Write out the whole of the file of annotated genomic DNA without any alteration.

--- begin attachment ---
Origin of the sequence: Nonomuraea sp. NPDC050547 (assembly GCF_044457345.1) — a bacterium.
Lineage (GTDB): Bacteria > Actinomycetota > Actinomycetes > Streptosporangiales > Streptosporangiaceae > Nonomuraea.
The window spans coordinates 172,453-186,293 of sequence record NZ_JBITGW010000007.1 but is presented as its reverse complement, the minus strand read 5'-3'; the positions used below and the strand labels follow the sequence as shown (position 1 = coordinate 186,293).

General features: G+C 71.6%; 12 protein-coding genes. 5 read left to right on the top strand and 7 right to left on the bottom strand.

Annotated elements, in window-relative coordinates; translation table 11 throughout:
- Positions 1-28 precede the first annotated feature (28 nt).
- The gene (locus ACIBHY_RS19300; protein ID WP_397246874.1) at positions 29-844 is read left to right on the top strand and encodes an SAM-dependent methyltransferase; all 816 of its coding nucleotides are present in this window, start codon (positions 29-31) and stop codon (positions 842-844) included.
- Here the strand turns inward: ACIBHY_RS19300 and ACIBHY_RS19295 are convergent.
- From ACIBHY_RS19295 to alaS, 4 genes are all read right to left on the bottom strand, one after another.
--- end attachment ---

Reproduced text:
Origin of the sequence: Nonomuraea sp. NPDC050547 (assembly GCF_044457345.1) — a bacterium.
Lineage (GTDB): Bacteria > Actinomycetota > Actinomycetes > Streptosporangiales > Streptosporangiaceae > Nonomuraea.
The window spans coordinates 172,453-186,293 of sequence record NZ_JBITGW010000007.1 but is presented as its reverse complement, the minus strand read 5'-3'; the positions used below and the strand labels follow the sequence as shown (position 1 = coordinate 186,293).

General features: G+C 71.6%; 12 protein-coding genes. 5 read left to right on the top strand and 7 right to left on the bottom strand.

Annotated elements, in window-relative coordinates; translation table 11 throughout:
- Positions 1-28 precede the first annotated feature (28 nt).
- The gene (locus ACIBHY_RS19300; protein ID WP_397246874.1) at positions 29-844 is read left to right on the top strand and encodes an SAM-dependent methyltransferase; all 816 of its coding nucleotides are present in this window, start codon (positions 29-31) and stop codon (positions 842-844) included.
- Here the strand turns inward: ACIBHY_RS19300 and ACIBHY_RS19295 are convergent.
- From ACIBHY_RS19295 to alaS, 4 genes are all read right to left on the bottom strand, one after another.